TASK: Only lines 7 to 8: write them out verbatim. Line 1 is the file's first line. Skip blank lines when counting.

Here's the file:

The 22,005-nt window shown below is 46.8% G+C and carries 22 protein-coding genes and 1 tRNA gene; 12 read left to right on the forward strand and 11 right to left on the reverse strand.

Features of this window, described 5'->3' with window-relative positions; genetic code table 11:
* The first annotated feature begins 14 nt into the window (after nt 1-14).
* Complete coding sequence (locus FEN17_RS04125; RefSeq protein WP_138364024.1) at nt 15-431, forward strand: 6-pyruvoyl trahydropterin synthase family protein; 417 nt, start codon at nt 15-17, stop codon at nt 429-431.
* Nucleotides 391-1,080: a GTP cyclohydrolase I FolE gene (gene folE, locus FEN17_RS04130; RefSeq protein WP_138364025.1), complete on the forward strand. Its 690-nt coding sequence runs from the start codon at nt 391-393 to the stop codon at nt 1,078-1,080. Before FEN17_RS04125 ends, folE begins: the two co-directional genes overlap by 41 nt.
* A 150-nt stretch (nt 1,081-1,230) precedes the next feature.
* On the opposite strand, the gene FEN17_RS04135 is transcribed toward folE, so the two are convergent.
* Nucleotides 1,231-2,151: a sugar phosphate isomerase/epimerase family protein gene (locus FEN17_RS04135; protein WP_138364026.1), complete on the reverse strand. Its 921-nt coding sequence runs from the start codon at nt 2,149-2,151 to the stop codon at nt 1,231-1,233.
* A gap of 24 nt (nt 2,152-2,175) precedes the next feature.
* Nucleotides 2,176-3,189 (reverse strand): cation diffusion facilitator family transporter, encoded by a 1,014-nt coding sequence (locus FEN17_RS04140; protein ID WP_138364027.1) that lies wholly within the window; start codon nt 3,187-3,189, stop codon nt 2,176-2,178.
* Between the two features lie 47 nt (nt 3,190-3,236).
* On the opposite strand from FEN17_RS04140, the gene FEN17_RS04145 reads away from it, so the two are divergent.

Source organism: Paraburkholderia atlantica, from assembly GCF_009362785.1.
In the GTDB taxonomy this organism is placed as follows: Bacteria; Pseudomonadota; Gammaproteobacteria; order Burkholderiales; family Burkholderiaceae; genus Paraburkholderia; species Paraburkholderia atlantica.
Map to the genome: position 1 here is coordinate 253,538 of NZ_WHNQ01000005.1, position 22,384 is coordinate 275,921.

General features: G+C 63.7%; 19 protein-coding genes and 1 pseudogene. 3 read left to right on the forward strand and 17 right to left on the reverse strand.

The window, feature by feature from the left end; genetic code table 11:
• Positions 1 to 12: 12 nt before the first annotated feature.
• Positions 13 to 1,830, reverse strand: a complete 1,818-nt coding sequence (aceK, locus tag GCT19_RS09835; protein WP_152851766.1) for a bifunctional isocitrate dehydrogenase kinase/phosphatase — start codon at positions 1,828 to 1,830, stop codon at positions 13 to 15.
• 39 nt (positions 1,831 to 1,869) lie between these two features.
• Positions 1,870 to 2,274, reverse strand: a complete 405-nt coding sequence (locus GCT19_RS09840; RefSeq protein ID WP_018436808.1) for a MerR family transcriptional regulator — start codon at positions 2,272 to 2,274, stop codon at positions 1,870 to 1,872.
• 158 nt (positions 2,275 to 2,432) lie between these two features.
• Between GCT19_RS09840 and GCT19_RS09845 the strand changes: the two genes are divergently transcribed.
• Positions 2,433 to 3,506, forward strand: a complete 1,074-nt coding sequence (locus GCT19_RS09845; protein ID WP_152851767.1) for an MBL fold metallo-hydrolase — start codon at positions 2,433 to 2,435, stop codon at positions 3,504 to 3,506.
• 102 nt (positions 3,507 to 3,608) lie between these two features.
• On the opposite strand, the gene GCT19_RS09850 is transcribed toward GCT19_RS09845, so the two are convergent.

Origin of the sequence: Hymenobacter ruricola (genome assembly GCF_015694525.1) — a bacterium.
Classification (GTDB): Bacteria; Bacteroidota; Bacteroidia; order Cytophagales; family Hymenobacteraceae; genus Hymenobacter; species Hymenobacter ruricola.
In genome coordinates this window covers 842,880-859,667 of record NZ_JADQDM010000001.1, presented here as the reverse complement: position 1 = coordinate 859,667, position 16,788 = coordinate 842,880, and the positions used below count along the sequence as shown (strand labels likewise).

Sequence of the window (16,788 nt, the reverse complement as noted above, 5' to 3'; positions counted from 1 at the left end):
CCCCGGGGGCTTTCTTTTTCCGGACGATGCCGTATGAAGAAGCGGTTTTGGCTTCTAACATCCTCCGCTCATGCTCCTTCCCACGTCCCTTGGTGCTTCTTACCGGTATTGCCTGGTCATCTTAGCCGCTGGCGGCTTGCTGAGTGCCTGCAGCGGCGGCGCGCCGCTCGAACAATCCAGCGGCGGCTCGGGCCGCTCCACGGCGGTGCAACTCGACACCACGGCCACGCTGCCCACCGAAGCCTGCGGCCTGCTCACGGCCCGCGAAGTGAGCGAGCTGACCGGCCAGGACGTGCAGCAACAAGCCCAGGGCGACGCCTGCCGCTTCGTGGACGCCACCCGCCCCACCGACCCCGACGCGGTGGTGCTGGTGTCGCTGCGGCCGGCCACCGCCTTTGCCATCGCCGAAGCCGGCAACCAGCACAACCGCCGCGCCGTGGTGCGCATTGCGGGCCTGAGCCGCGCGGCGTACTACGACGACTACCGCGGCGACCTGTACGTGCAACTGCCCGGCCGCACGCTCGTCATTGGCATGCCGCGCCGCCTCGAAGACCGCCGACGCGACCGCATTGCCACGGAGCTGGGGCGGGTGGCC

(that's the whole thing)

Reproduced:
* On the opposite strand, the gene FEN17_RS04135 is transcribed toward folE, so the two are convergent.
* Nucleotides 1,231-2,151: a sugar phosphate isomerase/epimerase family protein gene (locus FEN17_RS04135; protein WP_138364026.1), complete on the reverse strand. Its 921-nt coding sequence runs from the start codon at nt 2,149-2,151 to the stop codon at nt 1,231-1,233.